Franchisors and franchisees need to be aware of their changed rights and obligations under the new Franchising Code of Conduct (“New Code”).
The New Code commenced on 1 January 2015, replacing its predecessor with a raft of changes aimed at reducing “red tape” and ensuring franchise industry participants are following best practices.
As with its predecessor, compliance with the New Code is mandatory. It regulates conduct occurring after 1 January 2015 but covers all franchise agreements entered into from October 1998.
Obligation to act in good faith
Although the previous Code provided that nothing in that Code limited the parties acting in good faith the New Code introduces a positive obligation on parties to the franchise arrangement to act towards each other “in good faith”. This obligation cannot be excluded by the terms of the franchise agreement. “Good faith” has not been specifically defined but will have the meaning given to this term by Courts in various decisions. In determining whether a party has acted in good faith, a critical factor will be whether a party has acted honestly and not arbitrarily and whether the party has cooperated to achieve the purposes of the agreement. The ACCC says “Acting dishonestly, for an ulterior motive or in a way that undermines or denies the other party the benefits of the contract would breach the good faith obligation.” However, the obligation to act in good faith does not of itself prevent a party from acting in their legitimate commercial interests. The obligation to act in good faith applies to franchisors and franchisees, both actual and prospective and operates during all stages of the relationship including negotiation, renewal or extension of a franchise agreement and dispute resolution.
To reduce red tape, changes have been made to the franchisor disclosure requirements. For example, master franchisors no longer need to give a disclosure statement to sub-franchisees (unless the master franchisor is also a party to the franchise agreement) and franchisors no longer need to provide a summary of the provisions of the franchise agreement in the disclosure document. There are, however, some new obligations in relation to disclosure statements, including a requirement that the franchisor disclose to the franchisee whether the franchisor sells, or expects to, sell its goods online and whether the franchisee is to be allowed to sell its goods online. This requirement has been introduced to ensure that franchisees are aware of whether their franchise business will be competing with the franchisor’s online sales. The New Code also contains a standard information statement which must be given to prospective franchisees as soon as practicable after they express an interest in acquiring a franchised business. The information statement is a generic document designed to inform prospective franchisees of the risks and rewards of franchising.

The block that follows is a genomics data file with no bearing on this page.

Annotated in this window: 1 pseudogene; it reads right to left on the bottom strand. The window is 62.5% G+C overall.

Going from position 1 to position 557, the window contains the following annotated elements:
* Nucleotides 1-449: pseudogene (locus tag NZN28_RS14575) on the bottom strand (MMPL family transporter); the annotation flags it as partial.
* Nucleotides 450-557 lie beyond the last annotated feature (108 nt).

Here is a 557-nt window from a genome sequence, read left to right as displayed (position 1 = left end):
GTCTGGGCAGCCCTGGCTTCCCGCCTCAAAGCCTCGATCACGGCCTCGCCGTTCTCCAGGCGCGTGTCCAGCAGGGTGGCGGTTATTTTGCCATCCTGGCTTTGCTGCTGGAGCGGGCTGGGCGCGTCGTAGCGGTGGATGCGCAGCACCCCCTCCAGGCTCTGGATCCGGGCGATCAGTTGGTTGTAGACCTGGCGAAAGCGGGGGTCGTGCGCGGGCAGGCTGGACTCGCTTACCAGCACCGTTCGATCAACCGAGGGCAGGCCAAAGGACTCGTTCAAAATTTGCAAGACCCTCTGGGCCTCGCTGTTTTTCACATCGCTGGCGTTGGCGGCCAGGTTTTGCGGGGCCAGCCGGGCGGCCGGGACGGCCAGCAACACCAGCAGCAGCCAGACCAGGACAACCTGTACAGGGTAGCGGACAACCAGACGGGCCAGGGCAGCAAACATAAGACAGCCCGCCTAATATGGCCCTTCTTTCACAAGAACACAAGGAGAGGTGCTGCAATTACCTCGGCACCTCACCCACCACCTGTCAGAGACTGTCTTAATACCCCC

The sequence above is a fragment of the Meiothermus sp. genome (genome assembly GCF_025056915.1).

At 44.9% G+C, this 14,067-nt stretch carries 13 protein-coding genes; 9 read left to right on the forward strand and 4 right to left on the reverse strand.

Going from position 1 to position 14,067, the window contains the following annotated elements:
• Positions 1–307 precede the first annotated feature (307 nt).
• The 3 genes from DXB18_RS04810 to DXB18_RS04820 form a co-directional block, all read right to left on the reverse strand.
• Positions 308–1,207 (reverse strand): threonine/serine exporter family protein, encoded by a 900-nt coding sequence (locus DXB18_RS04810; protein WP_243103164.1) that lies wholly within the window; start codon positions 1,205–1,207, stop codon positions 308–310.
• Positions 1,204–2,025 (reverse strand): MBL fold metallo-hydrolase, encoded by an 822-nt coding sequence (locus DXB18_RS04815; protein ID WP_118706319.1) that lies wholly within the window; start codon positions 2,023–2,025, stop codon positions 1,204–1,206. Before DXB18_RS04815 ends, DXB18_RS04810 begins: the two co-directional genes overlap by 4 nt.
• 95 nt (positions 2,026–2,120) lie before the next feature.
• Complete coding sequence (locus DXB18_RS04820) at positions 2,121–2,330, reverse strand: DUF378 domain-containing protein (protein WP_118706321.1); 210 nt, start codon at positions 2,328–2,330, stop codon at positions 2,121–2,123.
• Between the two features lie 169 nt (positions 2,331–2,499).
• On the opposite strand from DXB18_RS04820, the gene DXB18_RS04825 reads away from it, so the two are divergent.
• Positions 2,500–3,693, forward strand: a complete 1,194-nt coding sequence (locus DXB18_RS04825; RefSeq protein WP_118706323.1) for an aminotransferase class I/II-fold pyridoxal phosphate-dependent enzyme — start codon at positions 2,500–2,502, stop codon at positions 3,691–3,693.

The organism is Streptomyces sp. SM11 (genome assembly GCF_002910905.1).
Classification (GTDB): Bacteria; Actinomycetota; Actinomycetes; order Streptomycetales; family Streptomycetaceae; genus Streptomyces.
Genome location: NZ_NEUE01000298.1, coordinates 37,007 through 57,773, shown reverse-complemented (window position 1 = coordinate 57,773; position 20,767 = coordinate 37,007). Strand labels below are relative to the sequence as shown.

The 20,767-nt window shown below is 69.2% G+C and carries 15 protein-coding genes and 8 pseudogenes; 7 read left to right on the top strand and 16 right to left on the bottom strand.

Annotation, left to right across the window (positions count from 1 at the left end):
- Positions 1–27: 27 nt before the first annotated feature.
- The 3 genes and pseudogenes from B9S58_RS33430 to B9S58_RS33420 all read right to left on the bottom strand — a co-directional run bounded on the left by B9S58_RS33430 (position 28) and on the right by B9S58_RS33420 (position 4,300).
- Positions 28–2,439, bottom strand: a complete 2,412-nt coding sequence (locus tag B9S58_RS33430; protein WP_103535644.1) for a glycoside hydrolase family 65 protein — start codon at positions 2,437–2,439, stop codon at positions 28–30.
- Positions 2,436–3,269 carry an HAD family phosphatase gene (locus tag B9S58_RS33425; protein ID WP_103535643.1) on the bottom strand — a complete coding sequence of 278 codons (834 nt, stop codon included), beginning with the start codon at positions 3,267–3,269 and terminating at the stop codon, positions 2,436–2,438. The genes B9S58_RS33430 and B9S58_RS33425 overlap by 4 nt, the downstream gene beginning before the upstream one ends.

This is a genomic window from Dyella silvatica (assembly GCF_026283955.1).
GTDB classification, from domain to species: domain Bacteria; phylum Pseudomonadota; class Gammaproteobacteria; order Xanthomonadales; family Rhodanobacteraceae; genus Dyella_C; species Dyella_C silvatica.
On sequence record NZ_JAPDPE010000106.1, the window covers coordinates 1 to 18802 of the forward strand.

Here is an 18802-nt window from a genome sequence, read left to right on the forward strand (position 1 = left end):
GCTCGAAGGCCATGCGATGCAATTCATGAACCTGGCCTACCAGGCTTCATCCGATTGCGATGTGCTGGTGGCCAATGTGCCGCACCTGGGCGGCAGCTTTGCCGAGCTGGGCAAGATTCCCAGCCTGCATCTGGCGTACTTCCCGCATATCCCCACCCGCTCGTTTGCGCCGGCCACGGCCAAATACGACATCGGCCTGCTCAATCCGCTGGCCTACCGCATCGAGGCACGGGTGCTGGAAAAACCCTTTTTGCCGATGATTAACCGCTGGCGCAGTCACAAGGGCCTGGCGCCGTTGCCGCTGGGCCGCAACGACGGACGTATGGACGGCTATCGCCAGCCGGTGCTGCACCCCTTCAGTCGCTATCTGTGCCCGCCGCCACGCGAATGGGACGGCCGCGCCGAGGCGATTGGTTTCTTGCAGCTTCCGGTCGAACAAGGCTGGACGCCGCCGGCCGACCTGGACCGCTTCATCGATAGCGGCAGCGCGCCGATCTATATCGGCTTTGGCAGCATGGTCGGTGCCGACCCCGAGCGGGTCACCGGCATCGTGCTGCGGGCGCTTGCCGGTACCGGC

Restraint of trade clauses
Franchisors frequently seek to legally bind franchisees from competing with the franchise after the franchise agreement ends. However, it has been recognised that franchisees may develop their own substantial goodwill and that it is unfair to prohibit them from competing with the franchise unless they are compensated for this goodwill at the end of the franchise agreement. To address this imbalance, under the New Code a restraint of trade clause will be invalid in circumstances where:
- the franchisee sought to extend the franchise agreement but the franchisor has not agreed to do so;
- the franchisee has not breached of the franchise agreement or any related agreement;
- the franchisee has not infringed the intellectual property of or a confidentiality agreement with the franchisor; and
- no or insufficient compensation for goodwill has been provided to the franchisee at the end of the franchise agreement.
Other new franchisee protections
Capital Expenditure Limitation
Franchisors can no longer require franchisees to undertake significant capital expenditure, except where the expenditure:
- has been disclosed to the franchisee in the disclosure document;
- is required to comply with legislative obligations;
- has been approved by, and is required of, a majority of franchisees; or
- is justifiable given the costs and likely benefits.
Franchisors are now required to keep these funds in a separate bank account and ensure they are used for legitimate marketing purposes.
Franchisors must keep signed copies of documents required to be given by the Code to the Franchisee for at least 6 years after it is created.
Consent toTransfer of Franchise
Despite having given its consent to a transfer of a franchise agreement the franchisor is now entitled to revoke the previous consent provided it is done in writing within 14 days of having given the consent and it is based on one of the circumstances under the New Code.
Civil penalties and infringement notices
The ACCC has been given additional powers to obtain civil penalties from a Court for certain breaches of the New Code and to issue infringement notices. Examples of conduct which can attract a civil penalty include failing to act in good faith; failing to provide or update disclosure documents and failing to disclose material facts to a franchisee upon the franchisor becoming aware of them. The maximum civil penalty which may be payable is currently $51,000. Infringement notices allow parties who have allegedly breached the New Code to pay a lesser amount than the penalty which could be awarded by the court, in return for immunity from court proceedings. The amount payable under an infringement notice is currently $8,500 for a body corporate and $1,700 for an individual.